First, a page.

A few blocks east and across 10th Street from Pogue’s, I visited Kime Contemporary that is showing Infinite Scroll by Nelson E. Kaufman. Kaufman completed his BA in sculpture at Indiana University in Bloomington, where he met gallery director Ian Kime. He now resides in Atlanta, where he works on elevators and is part of a union. Kime contacted him through Instagram after seeing his new paintings and asked him to show at the gallery. The work was loaded onto a pickup truck and delivered by the artist himself just a few hours before Collector’s Night on Thursday, May 3.
Kaufman said of the show, “It’s a compilation of how I feel about social media and how I feel about the day-to-day. It’s about how we gather information and process it."
The show consists of paintings and drawings. None of the works on display were traditionally hung; some of them were leaning against the walls and others lay on the floor. Some drawings were pinned to the walls, and there was one interactive piece with an E.T. the Extra-Terrestrial theme painted onto cheap, white window blinds that revealed a different, more abstract image when turned.
“The work is up for interpretation. I am not concerned with titles [for the artwork] because my work is made from an unconscious method, like free-flow jazz,” said Kaufman.
When I headed over to the Harrison Center for the Arts, my mind was jumbled with the stark contrast I’d found just blocks apart. The Harrison Center also seemed like a different world, far away from East 10th Street and closer to the track with their black-and-white checkered May theme and their #PorchPartyIndy season kickoff.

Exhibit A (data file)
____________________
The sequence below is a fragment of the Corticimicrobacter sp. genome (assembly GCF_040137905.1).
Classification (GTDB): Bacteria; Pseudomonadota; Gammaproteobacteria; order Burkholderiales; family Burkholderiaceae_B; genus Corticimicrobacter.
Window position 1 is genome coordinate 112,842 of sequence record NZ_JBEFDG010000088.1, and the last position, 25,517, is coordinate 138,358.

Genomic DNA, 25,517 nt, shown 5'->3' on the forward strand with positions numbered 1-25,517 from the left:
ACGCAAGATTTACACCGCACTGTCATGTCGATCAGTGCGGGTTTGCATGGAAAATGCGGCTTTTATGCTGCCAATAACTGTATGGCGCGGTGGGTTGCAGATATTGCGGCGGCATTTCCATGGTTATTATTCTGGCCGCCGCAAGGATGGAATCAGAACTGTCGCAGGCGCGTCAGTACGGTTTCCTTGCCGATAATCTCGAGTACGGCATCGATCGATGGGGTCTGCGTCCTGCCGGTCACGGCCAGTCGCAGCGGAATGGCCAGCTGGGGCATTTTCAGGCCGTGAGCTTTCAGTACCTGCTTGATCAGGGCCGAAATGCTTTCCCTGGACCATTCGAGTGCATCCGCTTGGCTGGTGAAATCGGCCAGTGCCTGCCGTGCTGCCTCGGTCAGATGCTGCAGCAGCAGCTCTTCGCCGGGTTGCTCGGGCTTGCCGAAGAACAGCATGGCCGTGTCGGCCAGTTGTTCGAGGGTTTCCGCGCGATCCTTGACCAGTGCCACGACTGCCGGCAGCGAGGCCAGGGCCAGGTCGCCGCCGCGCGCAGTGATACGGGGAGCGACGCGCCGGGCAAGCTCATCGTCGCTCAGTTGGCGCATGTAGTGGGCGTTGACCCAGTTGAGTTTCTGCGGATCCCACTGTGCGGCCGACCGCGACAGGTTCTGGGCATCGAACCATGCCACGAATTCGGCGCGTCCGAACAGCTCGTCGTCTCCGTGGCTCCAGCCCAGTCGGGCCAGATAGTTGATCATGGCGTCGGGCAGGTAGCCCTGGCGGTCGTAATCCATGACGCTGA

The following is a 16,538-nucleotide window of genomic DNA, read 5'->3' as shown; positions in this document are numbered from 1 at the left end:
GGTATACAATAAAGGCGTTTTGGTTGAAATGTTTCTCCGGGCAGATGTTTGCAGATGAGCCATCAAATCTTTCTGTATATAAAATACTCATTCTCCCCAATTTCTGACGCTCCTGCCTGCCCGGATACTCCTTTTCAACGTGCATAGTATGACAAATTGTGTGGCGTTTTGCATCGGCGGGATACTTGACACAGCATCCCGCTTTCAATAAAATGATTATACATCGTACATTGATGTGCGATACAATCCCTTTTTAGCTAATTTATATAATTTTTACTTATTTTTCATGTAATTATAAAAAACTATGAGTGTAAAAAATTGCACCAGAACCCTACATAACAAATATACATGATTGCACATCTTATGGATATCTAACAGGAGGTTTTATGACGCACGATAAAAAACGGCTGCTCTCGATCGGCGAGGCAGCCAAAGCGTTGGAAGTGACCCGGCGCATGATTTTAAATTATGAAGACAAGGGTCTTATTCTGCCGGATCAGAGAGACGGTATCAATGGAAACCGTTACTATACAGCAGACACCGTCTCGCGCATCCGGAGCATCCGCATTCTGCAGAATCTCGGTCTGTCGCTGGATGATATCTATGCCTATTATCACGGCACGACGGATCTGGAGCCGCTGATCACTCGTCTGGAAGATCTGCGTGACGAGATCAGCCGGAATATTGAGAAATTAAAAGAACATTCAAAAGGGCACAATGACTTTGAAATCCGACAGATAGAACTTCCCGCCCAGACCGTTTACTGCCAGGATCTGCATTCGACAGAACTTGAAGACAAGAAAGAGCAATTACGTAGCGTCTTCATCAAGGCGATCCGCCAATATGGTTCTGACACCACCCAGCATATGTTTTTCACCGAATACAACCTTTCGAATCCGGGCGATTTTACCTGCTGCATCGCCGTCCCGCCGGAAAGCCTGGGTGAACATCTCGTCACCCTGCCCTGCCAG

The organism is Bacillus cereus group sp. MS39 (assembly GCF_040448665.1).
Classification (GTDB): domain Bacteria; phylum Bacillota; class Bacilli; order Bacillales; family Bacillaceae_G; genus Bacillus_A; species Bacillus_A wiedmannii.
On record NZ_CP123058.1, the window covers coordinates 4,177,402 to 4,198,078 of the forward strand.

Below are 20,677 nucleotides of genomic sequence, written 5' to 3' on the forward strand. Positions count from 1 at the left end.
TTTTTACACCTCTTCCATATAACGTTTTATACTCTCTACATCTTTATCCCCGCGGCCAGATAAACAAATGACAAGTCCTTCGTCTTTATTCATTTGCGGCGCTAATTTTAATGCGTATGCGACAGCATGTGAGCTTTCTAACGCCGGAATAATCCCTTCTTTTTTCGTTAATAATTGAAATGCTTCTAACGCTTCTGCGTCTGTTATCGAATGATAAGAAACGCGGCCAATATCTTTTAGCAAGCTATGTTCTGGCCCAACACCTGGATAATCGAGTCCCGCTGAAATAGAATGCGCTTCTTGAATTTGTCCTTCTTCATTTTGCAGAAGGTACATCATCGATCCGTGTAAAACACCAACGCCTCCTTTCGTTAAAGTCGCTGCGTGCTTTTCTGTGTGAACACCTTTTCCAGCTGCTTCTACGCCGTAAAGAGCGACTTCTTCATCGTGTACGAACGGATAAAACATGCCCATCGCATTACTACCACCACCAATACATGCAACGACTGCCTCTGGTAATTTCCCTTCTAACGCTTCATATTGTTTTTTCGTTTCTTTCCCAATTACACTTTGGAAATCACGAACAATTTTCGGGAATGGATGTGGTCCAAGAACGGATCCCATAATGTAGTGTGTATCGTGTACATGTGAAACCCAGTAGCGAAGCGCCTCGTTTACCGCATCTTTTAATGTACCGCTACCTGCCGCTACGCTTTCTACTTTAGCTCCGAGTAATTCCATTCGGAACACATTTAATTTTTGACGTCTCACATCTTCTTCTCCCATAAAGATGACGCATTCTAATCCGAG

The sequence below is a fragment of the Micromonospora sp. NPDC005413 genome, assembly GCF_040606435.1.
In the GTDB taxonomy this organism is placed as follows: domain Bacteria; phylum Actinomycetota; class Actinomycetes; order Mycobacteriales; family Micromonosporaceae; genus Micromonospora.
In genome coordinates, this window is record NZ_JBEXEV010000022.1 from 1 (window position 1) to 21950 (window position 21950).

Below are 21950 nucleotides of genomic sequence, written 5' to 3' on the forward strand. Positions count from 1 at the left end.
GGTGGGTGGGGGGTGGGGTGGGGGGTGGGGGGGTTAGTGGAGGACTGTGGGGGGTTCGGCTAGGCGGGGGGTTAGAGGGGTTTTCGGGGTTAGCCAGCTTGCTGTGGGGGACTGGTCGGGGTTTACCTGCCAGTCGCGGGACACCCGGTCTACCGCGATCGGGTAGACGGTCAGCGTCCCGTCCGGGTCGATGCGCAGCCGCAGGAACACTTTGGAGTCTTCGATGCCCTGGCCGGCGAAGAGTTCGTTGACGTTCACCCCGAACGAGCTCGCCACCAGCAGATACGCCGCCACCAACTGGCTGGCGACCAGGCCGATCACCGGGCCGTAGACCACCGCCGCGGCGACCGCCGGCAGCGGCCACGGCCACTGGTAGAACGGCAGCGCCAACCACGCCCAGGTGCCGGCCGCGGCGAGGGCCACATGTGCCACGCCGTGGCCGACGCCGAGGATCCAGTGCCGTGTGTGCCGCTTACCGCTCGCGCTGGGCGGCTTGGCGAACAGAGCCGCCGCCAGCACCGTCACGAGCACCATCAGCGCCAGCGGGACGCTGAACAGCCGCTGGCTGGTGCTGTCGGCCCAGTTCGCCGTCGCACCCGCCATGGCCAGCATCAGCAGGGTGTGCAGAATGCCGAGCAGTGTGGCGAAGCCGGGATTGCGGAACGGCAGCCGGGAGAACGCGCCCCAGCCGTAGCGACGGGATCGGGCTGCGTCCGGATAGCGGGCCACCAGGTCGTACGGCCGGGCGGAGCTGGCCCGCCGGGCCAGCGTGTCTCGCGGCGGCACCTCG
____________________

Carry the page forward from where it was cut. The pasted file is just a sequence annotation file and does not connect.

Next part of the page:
Inside the Harrison gallery, I was drawn to Marna Shopoff’s more colorful works, particularly “A Look Inside,” a small painting that hung just outside the gallery that seemed to either introduce or protest her mostly grayscale works within.
“As an artist, I investigate whether someone can access and experience a new view of the world through my work and how I can create a new space using my art,” said Shopoff in her artist’s statement.
It was after 9:30 p.m., and I thought I was done for the night, but running into artist and Putty Talk Show host Erin Drew gave me my third wind of the evening. So we drove together to Sugar Space gallery at 36 E. Raymond St.
At Sugar Space, we saw Tilikum and Blackfish-themed paintings by School of the Art Institute of Chicago graduate Benjamin Cabral and multimedia works by Cranbrook graduate Riley Fields, which explore the complications of girlhood. Fields was present, wearing a sweater with architectural model human figures glued to it.
She was also present in her video work “Candee Cutie,” where she is dressed like a young girl trying to embody an internet-sensation beauty ideal and following the instructions of a voice directing her as she tries different chewing gum brands.
“I use characters that I see in social media and turn them into something absurd,” said Fields.
Upstairs, an installation by Cabral and Fields touched both themes of Tilikum and next-level girlhood absurdity with a video of Fields dressed as an orca tearfully performing a karaoke version of Joni Mitchell’s “Both Sides Now.”
The video takes me back to 1988 when my parents took my sisters and me to see one of the Shamu 25th anniversary shows at SeaWorld in San Antonio, Texas. The memory, remembered less fondly now, is transformed by the knowledge of the conditions for whales living in captivity. Like Joni and Shamu, I too looked at clouds from both sides that night.